Document Type : Original Article


1 Department of Occupational Health and Safety, School of Public Health, Qazvin University of Medical Science, Qazvin, Iran

2 Social Determinants of Health Research Center, Research Institute for Prevention of Non Communicable Diseases, Qazvin University of Medical Sciences, Qazvin, Iran



Background: High mental workload can negatively affect nurses’ mental and physical health, quality of life, and workability. Therefore, the present study aimed to determine the relationship between mental workload and the workability among nurses.
Methods: Using the multi-stage sampling method, the researchers selected 142 nurses working in Qazvin hospitals in Covid-19 patient care units to participate in a cross-sectional descriptive study. Data collection tools included a demographic information questionnaire, the NASA Workload Index, and Workability Index. Data were analyzed by independent t-test, Pearson correlation coefficient, and ANOVA in SPSS software.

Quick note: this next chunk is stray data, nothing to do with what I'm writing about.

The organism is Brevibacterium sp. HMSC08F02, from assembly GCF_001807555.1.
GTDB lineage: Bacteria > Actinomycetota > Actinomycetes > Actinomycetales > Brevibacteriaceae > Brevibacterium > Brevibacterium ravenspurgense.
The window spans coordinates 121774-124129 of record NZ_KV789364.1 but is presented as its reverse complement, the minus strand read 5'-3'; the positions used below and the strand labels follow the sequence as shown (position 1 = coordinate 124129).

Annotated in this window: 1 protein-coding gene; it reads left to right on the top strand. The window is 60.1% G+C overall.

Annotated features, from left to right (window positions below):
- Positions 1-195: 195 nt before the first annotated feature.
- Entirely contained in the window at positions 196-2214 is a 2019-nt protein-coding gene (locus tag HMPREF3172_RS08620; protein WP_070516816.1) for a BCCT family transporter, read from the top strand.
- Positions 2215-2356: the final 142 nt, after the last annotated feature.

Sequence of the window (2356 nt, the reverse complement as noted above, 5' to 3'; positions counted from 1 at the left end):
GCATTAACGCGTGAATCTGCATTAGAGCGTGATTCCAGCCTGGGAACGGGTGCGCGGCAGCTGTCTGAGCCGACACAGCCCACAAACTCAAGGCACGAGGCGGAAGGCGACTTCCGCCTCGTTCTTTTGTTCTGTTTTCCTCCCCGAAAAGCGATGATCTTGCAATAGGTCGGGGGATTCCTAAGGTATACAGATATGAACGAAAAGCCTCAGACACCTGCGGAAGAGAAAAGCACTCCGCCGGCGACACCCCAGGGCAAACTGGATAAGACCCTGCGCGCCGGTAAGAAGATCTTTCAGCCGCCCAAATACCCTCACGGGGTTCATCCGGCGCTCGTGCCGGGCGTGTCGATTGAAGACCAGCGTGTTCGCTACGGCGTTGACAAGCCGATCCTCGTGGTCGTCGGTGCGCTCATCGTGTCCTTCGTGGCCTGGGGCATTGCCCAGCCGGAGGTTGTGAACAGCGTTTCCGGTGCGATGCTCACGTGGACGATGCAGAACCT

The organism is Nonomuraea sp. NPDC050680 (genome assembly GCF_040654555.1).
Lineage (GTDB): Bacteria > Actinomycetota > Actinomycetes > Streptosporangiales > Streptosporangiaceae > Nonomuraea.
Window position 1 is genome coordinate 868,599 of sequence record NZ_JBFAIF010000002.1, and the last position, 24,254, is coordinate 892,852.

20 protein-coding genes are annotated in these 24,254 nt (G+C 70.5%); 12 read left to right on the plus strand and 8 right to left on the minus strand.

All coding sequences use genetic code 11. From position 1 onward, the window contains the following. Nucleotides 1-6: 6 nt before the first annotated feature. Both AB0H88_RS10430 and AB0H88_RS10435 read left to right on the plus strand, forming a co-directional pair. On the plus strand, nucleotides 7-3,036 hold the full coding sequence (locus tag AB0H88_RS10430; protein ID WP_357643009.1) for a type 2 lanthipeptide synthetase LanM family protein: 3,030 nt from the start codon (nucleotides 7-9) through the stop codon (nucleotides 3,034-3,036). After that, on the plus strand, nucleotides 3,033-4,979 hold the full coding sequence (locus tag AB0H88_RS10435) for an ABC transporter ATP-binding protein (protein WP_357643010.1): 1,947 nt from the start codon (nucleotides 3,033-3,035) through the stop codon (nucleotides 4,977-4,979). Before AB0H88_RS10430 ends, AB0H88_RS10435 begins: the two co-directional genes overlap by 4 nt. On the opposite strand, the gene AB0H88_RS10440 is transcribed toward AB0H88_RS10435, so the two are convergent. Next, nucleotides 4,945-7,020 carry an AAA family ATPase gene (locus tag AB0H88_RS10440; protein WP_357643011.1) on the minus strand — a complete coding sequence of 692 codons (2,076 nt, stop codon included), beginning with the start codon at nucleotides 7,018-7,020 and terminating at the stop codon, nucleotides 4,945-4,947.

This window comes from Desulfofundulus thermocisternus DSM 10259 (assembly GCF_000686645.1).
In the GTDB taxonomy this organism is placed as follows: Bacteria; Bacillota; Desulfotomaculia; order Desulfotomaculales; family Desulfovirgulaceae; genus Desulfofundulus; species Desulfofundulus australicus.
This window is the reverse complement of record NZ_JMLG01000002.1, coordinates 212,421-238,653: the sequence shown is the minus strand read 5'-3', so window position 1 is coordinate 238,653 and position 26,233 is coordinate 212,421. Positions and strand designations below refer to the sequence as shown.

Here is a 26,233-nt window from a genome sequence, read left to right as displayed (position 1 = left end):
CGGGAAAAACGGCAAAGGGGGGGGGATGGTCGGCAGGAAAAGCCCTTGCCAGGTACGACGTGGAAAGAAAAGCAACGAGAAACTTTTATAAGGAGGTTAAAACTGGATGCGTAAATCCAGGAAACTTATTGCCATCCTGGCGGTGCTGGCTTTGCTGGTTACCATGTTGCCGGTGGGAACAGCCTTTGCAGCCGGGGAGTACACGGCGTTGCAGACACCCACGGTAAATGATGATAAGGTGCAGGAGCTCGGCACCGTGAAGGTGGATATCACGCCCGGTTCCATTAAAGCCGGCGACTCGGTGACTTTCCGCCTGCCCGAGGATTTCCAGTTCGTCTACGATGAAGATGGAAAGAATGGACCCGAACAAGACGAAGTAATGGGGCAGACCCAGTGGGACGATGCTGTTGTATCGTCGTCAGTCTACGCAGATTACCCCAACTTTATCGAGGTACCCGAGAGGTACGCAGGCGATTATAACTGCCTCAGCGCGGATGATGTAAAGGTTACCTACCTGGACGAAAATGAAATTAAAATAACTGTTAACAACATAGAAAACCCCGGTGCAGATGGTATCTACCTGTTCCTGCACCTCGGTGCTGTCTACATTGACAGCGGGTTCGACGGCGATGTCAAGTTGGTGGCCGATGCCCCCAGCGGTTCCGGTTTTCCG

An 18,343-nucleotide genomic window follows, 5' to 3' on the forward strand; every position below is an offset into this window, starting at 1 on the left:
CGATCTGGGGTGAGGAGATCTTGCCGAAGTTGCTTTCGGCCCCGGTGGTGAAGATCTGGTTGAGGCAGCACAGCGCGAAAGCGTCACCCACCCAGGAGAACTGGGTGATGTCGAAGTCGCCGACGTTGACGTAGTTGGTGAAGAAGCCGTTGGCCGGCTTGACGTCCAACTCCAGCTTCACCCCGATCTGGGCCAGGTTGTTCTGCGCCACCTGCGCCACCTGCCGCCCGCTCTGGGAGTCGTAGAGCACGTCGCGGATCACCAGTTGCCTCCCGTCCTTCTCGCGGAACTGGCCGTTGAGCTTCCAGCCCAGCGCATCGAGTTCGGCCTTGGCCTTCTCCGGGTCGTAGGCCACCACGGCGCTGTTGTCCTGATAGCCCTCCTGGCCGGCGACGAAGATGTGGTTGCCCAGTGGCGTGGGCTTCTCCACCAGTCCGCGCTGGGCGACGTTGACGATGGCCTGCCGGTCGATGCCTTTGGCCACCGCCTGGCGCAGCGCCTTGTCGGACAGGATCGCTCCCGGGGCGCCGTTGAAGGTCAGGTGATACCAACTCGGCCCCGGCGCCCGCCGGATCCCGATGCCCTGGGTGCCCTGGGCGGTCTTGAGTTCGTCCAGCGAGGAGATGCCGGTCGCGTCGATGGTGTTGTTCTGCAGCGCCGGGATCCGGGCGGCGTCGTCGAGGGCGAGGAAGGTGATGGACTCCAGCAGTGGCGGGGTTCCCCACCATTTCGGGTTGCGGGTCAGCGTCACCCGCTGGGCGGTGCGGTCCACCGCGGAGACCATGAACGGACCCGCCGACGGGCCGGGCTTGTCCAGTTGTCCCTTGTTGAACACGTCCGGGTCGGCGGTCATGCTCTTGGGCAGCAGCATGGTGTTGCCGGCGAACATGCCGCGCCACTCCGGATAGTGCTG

Results: The mean age of participants was 31.3±6.1 years, and the work experience mean was 7.6±5.8 years. The results showed a high mental workload (80.4±13.4) and moderate workability (31.8±7.3). The number of nurses’ shifts per month was negatively correlated with workability (P=0.032). ICU nurses had the highest mental workload score and the lowest workability score. Also, workability there was a significant negative correlation between mental workability and workload (r=-0.579 & P<0.001).
Conclusion: A reverse correlation was observed between mental workload and workability. To improve the performance and mental health of nurses, frequent training programs and management interventions should be practiced.


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